Also, some global actors are increasingly mindful of shifting ground and “doing no harm”/avoiding unintended consequences through efforts to address political economic obstacles in practice. What sometimes might look like an inability to act fast, or a focus on micro-windows instead of macro-ones, could be more about a risk calculation, one that could be protecting reforms, and reformers, accepting uncertainty and managing risks.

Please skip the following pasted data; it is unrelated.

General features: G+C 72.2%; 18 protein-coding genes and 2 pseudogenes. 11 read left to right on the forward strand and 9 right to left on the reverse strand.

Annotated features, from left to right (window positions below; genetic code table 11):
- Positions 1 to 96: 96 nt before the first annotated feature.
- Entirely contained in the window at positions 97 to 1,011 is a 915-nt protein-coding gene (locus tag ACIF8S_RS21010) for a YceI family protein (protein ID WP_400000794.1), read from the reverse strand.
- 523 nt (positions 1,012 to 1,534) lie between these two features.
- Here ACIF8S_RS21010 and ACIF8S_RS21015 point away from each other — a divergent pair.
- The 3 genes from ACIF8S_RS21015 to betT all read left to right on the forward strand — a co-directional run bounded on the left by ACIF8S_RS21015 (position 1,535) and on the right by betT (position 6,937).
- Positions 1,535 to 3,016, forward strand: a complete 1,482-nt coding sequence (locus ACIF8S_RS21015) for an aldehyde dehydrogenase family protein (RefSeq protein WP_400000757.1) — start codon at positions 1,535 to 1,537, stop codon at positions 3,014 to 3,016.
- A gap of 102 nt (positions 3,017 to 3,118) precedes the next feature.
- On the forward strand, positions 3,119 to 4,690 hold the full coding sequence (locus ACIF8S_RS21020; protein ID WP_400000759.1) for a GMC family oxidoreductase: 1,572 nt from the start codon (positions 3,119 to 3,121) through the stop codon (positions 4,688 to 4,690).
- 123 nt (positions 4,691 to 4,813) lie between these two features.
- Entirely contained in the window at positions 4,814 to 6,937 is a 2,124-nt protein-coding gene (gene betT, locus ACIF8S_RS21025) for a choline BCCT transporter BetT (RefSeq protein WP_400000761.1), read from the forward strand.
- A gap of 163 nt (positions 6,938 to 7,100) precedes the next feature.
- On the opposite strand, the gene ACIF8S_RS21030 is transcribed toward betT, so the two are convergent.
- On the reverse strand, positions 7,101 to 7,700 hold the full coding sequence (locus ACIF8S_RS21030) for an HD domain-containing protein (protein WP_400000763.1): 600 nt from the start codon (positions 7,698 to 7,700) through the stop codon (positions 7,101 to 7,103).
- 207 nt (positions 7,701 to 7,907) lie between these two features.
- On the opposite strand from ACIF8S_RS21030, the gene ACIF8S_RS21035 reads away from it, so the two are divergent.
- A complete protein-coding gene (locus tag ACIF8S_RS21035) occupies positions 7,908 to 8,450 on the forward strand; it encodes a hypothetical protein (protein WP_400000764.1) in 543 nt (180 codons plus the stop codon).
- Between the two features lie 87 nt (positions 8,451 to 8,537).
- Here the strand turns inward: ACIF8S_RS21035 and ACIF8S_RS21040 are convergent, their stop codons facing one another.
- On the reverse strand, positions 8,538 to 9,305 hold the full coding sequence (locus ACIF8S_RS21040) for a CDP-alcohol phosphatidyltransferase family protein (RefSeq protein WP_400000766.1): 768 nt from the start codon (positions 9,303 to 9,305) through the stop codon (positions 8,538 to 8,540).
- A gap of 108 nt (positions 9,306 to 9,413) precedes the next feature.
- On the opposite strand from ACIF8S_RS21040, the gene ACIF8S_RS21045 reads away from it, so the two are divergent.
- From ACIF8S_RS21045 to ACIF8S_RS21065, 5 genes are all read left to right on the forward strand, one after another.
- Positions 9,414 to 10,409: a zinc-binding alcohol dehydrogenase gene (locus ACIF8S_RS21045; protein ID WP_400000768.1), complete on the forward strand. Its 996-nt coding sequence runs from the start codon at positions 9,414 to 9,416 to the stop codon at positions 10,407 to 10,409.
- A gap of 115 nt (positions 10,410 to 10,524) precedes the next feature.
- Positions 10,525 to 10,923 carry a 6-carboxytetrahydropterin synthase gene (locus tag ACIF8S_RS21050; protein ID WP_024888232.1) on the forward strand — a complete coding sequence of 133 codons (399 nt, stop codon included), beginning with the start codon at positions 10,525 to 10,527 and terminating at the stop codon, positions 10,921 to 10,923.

These were the major points that resonated from our research and the recent discussions: putting reformers at the center; looking for reformers with local relationships, rather than specific character traits; and looking beyond the triggers. As our research and the discussion hosted by CCSI highlighted, we all have a lot to learn about navigating windows. We continue to be grateful to the reformers who are willing to share their stories and insights.